Professor Dave Petley, Vice-Chancellor at the University of Hull, has already seen how students, academics and professional staff are supporting the University’s mission to create a fairer future for everyone. But there is still much more to do.
The University of Hull has a proud history of promoting social justice, both in our own neighbouring communities and globally. Since joining the University in September, I’ve had the chance to see this work in action and to learn about the work of our fantastic students, academics and professional staff who are supporting our mission to create a fairer future for everyone.
Anti-Slavery Day presents a vital opportunity to reflect on the important work that has taken place to eradicate slavery in all its forms, but also on how much more there is to do. I have been so impressed by the work of the University’s Wilberforce Institute, which is continuing to produce new research – most recently around the missed opportunities to protect people in the UK from exploitation through modern slavery for example – which is helping to develop our understanding of these issues, allowing us to tackle slavery more robustly and effectively.
Last week, the Institute’s newly launched Justice Hub hosted its first modern slavery conference, which included some truly remarkable speakers, including University of Hull academics Professor Simon Green and Dr Nicola O’Leary, as well as Manchester Police’s DC Colin Ward, Essex Police’s Richard Eastwood, Major Kathy Betteridge from the Salvation Army and Jen Nghishitende, who is conducting her doctoral research at the University.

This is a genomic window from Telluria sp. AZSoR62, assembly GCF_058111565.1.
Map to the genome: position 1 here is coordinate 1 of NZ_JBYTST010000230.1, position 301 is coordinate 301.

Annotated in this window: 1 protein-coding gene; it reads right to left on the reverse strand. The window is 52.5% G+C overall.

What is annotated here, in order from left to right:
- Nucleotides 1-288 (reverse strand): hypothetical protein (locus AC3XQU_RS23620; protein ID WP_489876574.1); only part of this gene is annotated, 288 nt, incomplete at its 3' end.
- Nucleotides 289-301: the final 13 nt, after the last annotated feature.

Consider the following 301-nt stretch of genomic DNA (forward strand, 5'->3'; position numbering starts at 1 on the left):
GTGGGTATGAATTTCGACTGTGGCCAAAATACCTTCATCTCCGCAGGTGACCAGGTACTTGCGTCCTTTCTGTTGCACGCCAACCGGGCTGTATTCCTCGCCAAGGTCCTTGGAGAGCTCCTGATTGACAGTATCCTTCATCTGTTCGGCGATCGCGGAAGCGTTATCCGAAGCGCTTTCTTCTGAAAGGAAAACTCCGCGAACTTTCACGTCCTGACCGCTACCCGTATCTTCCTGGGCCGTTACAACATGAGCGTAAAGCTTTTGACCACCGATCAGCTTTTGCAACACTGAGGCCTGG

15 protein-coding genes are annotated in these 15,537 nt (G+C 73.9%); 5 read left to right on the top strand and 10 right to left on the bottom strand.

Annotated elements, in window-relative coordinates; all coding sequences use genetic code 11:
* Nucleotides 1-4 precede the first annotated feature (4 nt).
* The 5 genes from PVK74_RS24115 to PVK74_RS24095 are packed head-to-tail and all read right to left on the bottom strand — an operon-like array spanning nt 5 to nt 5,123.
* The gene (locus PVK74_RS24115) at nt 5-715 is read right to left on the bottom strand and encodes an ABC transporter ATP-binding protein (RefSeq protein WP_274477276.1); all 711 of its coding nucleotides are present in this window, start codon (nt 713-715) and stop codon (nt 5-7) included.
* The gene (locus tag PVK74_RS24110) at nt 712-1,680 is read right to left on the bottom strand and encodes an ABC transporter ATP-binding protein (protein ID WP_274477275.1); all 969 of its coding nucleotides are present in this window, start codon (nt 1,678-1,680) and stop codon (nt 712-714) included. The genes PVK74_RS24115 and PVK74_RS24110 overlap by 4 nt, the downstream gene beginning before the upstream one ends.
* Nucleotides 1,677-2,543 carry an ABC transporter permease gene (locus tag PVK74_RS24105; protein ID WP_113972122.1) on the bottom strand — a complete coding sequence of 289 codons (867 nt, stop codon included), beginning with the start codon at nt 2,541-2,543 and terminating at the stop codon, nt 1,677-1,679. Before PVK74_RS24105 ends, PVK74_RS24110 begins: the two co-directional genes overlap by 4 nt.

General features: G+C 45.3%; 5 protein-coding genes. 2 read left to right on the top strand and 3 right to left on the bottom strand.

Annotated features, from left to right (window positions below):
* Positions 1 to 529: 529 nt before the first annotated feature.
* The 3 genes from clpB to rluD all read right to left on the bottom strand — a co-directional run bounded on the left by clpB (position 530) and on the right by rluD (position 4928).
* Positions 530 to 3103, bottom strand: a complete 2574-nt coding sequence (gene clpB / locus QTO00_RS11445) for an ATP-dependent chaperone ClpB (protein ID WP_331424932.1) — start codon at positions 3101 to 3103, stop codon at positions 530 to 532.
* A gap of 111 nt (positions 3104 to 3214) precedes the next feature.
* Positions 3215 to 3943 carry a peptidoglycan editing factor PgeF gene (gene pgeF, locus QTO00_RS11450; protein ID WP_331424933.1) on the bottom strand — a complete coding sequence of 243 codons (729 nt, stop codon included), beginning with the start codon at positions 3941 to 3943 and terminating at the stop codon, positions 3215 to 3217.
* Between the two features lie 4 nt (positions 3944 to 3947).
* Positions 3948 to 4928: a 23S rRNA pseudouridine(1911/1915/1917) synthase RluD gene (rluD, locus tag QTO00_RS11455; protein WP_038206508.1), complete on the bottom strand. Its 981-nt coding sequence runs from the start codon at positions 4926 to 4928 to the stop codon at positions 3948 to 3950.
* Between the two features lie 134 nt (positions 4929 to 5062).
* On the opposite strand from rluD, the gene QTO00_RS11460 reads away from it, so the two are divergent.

Recently, the University has also had the opportunity to partner with the Hull Afro Caribbean Association and Hull Museums to showcase a photography exhibition at the Streetlife Museum, depicting wartime photography by Corporal Fred Birden. The exhibits have been selected and reinterpreted by local members of the Hull Afro Caribbean Association who were born, lived and/or worked in West Africa, with input from Dr Nicholas Evans who helped organise the exhibition. I would really encourage anyone who has the time to do so to visit this fantastic exhibition.
Undoubtedly, one of the highlights of my first seven weeks at the University has been the opportunity to speak with those on campus and in the wider community who are dedicated to tackling issues around social injustice and sustainability. The University is acting with one voice on these issues, and I am so pleased that I can be part of this work.